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Ken Neumann Statement for the International Day for the Elimination of Racism

On March 21st, 1960, in a town called Sharpeville in South Africa, sixty nine people were killed by police while peacefully demonstrating against the repression of apartheid. As a result of these deaths, the UN began a long term initiative to end racial discrimination in all forms, including establishing March 21st of each year as the International Day for the Elimination of Racial Discrimination. Steelworkers enthusiastically celebrate this anniversary with other organizations and social justice allies. Along with this international celebration, we must also understand our role in combating racism in Canada.

Racial and ethnic diversity has significantly changed Canada as we approach this country’s 150th birthday next year. Since 2001, most people arriving to make Canada their home have three things in common. First, their mother tongue is neither English nor French. Second, new arrivals are mostly people of colour. Finally, Christianity is not the dominant religion. Furthermore, Toronto, Vancouver and Montreal are where most new Canadians have, and will, settle. By Canada’s 150th birthday, it is possible that in Vancouver and Toronto half the respective cities’ population could be people of colour. While it is affirming that we as a country are so welcoming of diversity from non-European nations and cultures, we also have to look at discrimination and its effects within Canada.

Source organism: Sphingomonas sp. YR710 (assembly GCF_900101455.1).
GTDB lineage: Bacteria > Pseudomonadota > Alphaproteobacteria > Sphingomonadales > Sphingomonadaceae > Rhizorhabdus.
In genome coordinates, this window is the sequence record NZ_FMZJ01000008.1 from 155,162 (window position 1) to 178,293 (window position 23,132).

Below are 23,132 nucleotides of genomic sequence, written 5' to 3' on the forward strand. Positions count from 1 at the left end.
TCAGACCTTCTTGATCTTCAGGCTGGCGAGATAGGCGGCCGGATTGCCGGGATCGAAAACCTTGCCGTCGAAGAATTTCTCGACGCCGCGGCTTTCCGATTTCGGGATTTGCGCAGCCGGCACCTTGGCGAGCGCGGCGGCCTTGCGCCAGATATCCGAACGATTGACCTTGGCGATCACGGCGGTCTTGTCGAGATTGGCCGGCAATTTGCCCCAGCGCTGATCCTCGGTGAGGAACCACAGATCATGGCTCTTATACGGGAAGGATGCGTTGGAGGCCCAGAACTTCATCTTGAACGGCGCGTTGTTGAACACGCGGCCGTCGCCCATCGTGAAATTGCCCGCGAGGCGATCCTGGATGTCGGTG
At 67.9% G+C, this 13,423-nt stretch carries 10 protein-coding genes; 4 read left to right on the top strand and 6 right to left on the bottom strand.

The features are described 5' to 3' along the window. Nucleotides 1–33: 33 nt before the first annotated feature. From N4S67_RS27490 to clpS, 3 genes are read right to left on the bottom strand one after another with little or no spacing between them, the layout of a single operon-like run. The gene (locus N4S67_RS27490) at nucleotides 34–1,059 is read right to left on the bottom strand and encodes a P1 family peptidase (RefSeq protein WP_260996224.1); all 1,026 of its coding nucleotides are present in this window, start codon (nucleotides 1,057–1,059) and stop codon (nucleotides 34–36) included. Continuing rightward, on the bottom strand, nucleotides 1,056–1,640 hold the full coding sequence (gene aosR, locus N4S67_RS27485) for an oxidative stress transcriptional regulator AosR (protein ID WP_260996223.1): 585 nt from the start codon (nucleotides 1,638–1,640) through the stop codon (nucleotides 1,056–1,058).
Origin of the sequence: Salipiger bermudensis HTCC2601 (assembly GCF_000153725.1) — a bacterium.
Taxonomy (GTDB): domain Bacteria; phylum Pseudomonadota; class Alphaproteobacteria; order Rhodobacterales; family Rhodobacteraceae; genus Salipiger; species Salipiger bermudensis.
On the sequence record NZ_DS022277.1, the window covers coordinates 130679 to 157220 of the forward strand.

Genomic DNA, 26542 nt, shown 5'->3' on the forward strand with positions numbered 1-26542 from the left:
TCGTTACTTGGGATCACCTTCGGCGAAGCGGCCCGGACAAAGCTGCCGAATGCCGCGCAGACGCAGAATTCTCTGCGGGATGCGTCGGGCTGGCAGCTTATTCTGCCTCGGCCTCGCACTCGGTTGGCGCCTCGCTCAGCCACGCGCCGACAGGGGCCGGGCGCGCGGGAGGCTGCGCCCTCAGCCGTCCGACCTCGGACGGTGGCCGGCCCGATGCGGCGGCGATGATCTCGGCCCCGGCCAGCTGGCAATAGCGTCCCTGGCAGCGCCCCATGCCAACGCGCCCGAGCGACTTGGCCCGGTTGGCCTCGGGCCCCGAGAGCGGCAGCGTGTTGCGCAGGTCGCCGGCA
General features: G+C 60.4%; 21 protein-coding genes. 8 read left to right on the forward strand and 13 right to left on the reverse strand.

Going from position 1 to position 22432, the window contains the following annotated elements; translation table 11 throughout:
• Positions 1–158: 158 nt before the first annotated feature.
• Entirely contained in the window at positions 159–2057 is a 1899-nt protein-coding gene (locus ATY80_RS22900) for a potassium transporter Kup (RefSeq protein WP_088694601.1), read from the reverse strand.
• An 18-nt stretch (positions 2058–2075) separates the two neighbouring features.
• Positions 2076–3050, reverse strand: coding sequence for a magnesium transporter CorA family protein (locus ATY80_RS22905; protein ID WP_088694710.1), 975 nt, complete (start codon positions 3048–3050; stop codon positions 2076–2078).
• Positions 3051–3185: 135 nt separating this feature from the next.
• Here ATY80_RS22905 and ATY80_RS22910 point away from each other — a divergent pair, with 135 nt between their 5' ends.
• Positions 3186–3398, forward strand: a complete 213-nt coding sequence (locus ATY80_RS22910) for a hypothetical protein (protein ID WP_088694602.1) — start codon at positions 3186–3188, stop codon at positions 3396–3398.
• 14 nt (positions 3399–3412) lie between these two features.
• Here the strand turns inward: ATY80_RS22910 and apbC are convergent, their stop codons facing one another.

In education, schools with the highest drop-out rates are those with the highest number of racialized students. In health, immigrants from non-European countries are more likely to report declining health. In employment and income levels, many of women of colour earn less than the poverty line. In safety and crime, black Canadians are more likely to be stopped and searched by police. In housing, racialized groups are more likely to live in areas of high poverty. Almost one in ten immigrant or refugee parents are unable to provide their children with healthy meals.

Simply put, in many walks of life, equality in Canada does not extend to racialized people with non-European origins and traditions.

We as a union must fight to end this inequality. I urge all Steelworkers to:

  • Ensure that Canada enthusiastically supports ratification of the UN International Convention on the Elimination of Racial Discrimination.
  • Continue to lobby for equality legislation at the federal, provincial and municipal levels of government.
  • Be allies in supporting political candidates who represent people of colour in Canada, and, align with social justice principles.
  • Negotiate strong equality provisions in our collective bargaining agreements.
  • Continue our strong presence in the larger labour movement in Canada, including area councils, and provincial and federal labour associations and federations.
  • Extend our support for associations and social justice partners such as the Coalition of Black Trade Unionists and Asian Canadian Labour Alliance.

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